We’ve arrived at summer’s end and Labor Day draws near, which means the Walnut City Music Festival is primed for launch this weekend.
The seventh-annual family-friendly musical event fills two days with a blast of indie, folk, and pop rock in McMinnville’s Lower City Park, at the west end of the restaurant- and tasting-room-packed downtown. Ossie Bladine started the event with just a few bands in 2013 in the Granary District at the other end of town. Since then, it has evolved into something more substantial. Audiences can fill up on a dozen bands, both local and out-of-state. It’s a lawn-chairs-and-blankets affair, with kids 12 and under admitted free. Food carts (which in McMinnville is, increasingly, a thing) will be nearby, ready to serve. Tickets for adults are $25 and $35. Be sure to check the website for details on what you can and can’t bring.
It begins at 4:30 p.m. Friday with the homegrown Ships to Roam, which cites among its influences Rogue Wave, Old ‘97s, The War on Drugs, and the Jayhawks. I sat down recently with the band’s founder, Jerome Blankenship, to talk about his life and work. He’s a 1999 graduate of Yamhill-Carlton High School who went on to study music in Portland before hitting the road with a punk band. Along the way, he married and had children, and even gave up music for a while until he had an epiphany: “Rather than having music fit into my life,” he said, “I catered my life to fit into music.”
The following interview was edited for length and clarity.
How did you first encounter music?
Jerome Blankenship: I grew up in a musical family, some of them Irish-American immigrants. On my mom’s side, it was people from Oklahoma who used to yodel competitively. [Blues guitarist] Roy Buchanan is a distant relative, so it’s in my blood. My uncles and cousins had a band in the 1970s and 1980s, and they toured around the Northwest. So at family get-togethers, there were always 10 guitars, a bass, and an accordion, and sometimes even a flute. It got pretty interesting. The people I looked up to all played music, and that’s going to plant a seed.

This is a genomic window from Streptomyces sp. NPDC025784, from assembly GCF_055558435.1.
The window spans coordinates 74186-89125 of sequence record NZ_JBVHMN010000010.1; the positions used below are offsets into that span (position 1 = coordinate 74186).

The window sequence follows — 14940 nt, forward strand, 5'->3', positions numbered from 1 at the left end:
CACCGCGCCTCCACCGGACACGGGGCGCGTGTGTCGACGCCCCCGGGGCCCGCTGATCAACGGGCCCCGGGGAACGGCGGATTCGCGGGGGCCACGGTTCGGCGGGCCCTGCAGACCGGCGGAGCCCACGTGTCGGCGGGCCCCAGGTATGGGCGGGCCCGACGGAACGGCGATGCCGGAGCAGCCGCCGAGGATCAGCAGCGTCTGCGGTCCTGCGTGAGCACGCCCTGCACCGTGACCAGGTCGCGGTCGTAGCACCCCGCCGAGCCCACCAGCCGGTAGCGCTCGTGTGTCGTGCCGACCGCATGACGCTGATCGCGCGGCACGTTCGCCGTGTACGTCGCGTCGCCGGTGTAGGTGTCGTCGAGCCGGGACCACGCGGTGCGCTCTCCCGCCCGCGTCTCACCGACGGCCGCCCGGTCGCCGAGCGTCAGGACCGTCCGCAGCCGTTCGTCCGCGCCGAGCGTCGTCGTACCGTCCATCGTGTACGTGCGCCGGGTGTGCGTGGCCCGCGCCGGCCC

As you saw all this going on, did you want to sing or play?
I remember having a little-kid guitar and just letting my imagination go. I always wanted to be a bass player because four strings was easier to master than six, and that was the route I took by the time I was 11. Uncles gave me pointers, but then my dad got me lessons in junior high. I took lessons for two or three years, and [the instructor] said, “I can’t teach you anything else.”
Did it come easily?
Not the music theory part. I still struggle with that. As an ear musician, I’ve always been pretty good, being able to pick out where we’re at in the song and how to key things in. But I definitely knew at a young age that I wanted to be a part of it.
What about influences outside your family? What musical cultures were you tuned into?
Growing up, the big thing was grunge. I’d been to a couple concerts when I was younger, but it was everything from Christian rock to bluegrass. I started really going to shows in high school, and that was during the grunge and punk era. Punk was still happening in the ‘90s. Idolizing bands like Soundgarden, Pearl Jam. Nirvana, of course. The Seattle scene was going to inspire anybody. It wasn’t just a music thing. It was like, it’s cool to feel depressed and wear flannel and grow your hair long and not do well in school. It was fashionable.
You studied music?
Yeah, Portland Community College has a professional program for music, and I’m one of the few people I know of who actually completed the program. It’s a one-year program, but the credit load is heavy. Many of my friends dropped out. I stuck with it. I had one class left, my last term, and I wasn’t going to be able to finish it, and the teacher, Dan Pettis, shook my hand. He’s a massive man, and he’s crushing my hand, and he said, “I’m going to test you out of this now, but you’d better become famous.” And you know, for me, it’s not about becoming famous, but when you’re 20 years old and impressionable and your piano teacher is looking you in the eye and crushing your hand, saying, “You’d better do something with this,” you listen.